Autism Studies, Master of Autism Studies - AUST and Speech Language Pathology - SPPA, Master of Science, Dual Degree

Program Description

Speech language pathologists with expertise in autism are in great demand, and have the power to make a tremendous impact on the lives of people on the spectrum and their loved ones. The Master of Autism Studies and Master of Science in Speech Language Pathology dual degree program provides students with a unique opportunity to gain expertise in autism and become licensed and certified speech language pathologists while enjoying a savings of cost and time in comparison with what would be required if they pursued these degrees separately.

The Speech Language Pathology program prepares graduate students to make a difference in the world on a very personal level—they improve the lives of individuals, one person, one family, at a time. The program develops leadership in individuals who are educated in the liberal arts and who use their talents to help support children, families, the elderly, people with disabilities, and others in need. Our students realize their social responsibility first-hand by providing services to those in need. They think critically and creatively while responding with humanity. The Speech Language Pathology program fosters the development of lifelong learners who are adaptive and reflective clinicians, culturally sensitive, and empathetic to those in need.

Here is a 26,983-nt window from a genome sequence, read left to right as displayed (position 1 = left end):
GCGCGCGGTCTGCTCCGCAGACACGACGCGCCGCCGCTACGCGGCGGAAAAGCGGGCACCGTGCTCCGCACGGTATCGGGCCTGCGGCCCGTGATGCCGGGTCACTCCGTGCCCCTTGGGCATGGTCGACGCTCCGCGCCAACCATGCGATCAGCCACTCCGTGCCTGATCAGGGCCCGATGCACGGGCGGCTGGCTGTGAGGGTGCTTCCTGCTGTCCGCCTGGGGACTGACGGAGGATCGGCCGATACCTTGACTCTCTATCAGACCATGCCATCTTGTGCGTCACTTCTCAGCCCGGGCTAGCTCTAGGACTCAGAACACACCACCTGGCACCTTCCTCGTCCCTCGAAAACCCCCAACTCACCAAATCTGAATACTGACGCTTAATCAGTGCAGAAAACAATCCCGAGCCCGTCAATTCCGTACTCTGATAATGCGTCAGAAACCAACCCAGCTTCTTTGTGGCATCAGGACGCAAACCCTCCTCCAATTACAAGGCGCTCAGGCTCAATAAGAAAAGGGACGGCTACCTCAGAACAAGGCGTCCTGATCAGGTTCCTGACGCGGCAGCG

The Master of Autism Studies program teaches students to examine autism from scientific, therapeutic, educational, and humanistic perspectives. Our students gain deep expertise in autism spectrum disorder by completing a curriculum in which every course focuses on autism. They also develop the skills needed to become leaders in the interprofessional field of autism services by completing rigorously interdisciplinary coursework and by exploring a broad range of evidence-based approaches to autism intervention. In addition to providing unparalleled interdisciplinary expertise in autism, the Master of Autism Studies is distinctive in the way it incorporates the voices of people on the spectrum into the curriculum as well as in the way it engages with the Catholic intellectual tradition and the mission of Saint Mary’s College.